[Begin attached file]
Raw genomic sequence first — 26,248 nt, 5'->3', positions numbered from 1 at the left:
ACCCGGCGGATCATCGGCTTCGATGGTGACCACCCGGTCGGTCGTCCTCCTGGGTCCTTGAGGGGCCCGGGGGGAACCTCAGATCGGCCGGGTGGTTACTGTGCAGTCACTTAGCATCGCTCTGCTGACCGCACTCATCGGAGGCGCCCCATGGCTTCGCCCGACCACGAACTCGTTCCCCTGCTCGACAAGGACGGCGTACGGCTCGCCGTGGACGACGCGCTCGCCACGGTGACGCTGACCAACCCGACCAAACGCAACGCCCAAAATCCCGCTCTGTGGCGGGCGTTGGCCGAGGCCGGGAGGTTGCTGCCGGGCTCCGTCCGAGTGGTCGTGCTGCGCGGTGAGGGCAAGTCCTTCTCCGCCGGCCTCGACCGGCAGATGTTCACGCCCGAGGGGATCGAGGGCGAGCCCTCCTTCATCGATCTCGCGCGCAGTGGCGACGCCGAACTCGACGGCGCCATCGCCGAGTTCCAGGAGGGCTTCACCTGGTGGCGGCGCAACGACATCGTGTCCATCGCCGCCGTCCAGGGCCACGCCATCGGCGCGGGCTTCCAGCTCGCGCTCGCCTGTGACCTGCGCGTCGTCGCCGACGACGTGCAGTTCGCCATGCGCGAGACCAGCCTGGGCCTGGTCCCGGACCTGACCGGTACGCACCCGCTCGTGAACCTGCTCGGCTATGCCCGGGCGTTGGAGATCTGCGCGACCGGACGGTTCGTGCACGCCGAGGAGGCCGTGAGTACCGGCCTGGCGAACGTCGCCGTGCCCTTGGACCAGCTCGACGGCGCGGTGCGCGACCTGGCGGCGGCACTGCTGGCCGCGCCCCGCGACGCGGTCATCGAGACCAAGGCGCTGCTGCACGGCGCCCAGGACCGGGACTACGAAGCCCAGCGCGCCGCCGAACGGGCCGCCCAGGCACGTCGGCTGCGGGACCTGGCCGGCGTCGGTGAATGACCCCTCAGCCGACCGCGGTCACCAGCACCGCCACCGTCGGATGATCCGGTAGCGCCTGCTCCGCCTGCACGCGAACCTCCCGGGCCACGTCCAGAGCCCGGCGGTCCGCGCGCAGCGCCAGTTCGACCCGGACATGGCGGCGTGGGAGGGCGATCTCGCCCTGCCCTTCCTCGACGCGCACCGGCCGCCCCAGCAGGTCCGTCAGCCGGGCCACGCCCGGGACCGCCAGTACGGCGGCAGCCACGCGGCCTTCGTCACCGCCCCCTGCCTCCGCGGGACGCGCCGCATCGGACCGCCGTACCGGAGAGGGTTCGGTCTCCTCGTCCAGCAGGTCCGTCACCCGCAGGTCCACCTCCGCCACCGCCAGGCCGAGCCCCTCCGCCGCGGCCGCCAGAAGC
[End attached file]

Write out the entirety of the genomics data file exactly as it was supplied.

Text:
Raw genomic sequence first — 26,248 nt, 5'->3', positions numbered from 1 at the left:
ACCCGGCGGATCATCGGCTTCGATGGTGACCACCCGGTCGGTCGTCCTCCTGGGTCCTTGAGGGGCCCGGGGGGAACCTCAGATCGGCCGGGTGGTTACTGTGCAGTCACTTAGCATCGCTCTGCTGACCGCACTCATCGGAGGCGCCCCATGGCTTCGCCCGACCACGAACTCGTTCCCCTGCTCGACAAGGACGGCGTACGGCTCGCCGTGGACGACGCGCTCGCCACGGTGACGCTGACCAACCCGACCAAACGCAACGCCCAAAATCCCGCTCTGTGGCGGGCGTTGGCCGAGGCCGGGAGGTTGCTGCCGGGCTCCGTCCGAGTGGTCGTGCTGCGCGGTGAGGGCAAGTCCTTCTCCGCCGGCCTCGACCGGCAGATGTTCACGCCCGAGGGGATCGAGGGCGAGCCCTCCTTCATCGATCTCGCGCGCAGTGGCGACGCCGAACTCGACGGCGCCATCGCCGAGTTCCAGGAGGGCTTCACCTGGTGGCGGCGCAACGACATCGTGTCCATCGCCGCCGTCCAGGGCCACGCCATCGGCGCGGGCTTCCAGCTCGCGCTCGCCTGTGACCTGCGCGTCGTCGCCGACGACGTGCAGTTCGCCATGCGCGAGACCAGCCTGGGCCTGGTCCCGGACCTGACCGGTACGCACCCGCTCGTGAACCTGCTCGGCTATGCCCGGGCGTTGGAGATCTGCGCGACCGGACGGTTCGTGCACGCCGAGGAGGCCGTGAGTACCGGCCTGGCGAACGTCGCCGTGCCCTTGGACCAGCTCGACGGCGCGGTGCGCGACCTGGCGGCGGCACTGCTGGCCGCGCCCCGCGACGCGGTCATCGAGACCAAGGCGCTGCTGCACGGCGCCCAGGACCGGGACTACGAAGCCCAGCGCGCCGCCGAACGGGCCGCCCAGGCACGTCGGCTGCGGGACCTGGCCGGCGTCGGTGAATGACCCCTCAGCCGACCGCGGTCACCAGCACCGCCACCGTCGGATGATCCGGTAGCGCCTGCTCCGCCTGCACGCGAACCTCCCGGGCCACGTCCAGAGCCCGGCGGTCCGCGCGCAGCGCCAGTTCGACCCGGACATGGCGGCGTGGGAGGGCGATCTCGCCCTGCCCTTCCTCGACGCGCACCGGCCGCCCCAGCAGGTCCGTCAGCCGGGCCACGCCCGGGACCGCCAGTACGGCGGCAGCCACGCGGCCTTCGTCACCGCCCCCTGCCTCCGCGGGACGCGCCGCATCGGACCGCCGTACCGGAGAGGGTTCGGTCTCCTCGTCCAGCAGGTCCGTCACCCGCAGGTCCACCTCCGCCACCGCCAGGCCGAGCCCCTCCGCCGCGGCCGCCAGAAGC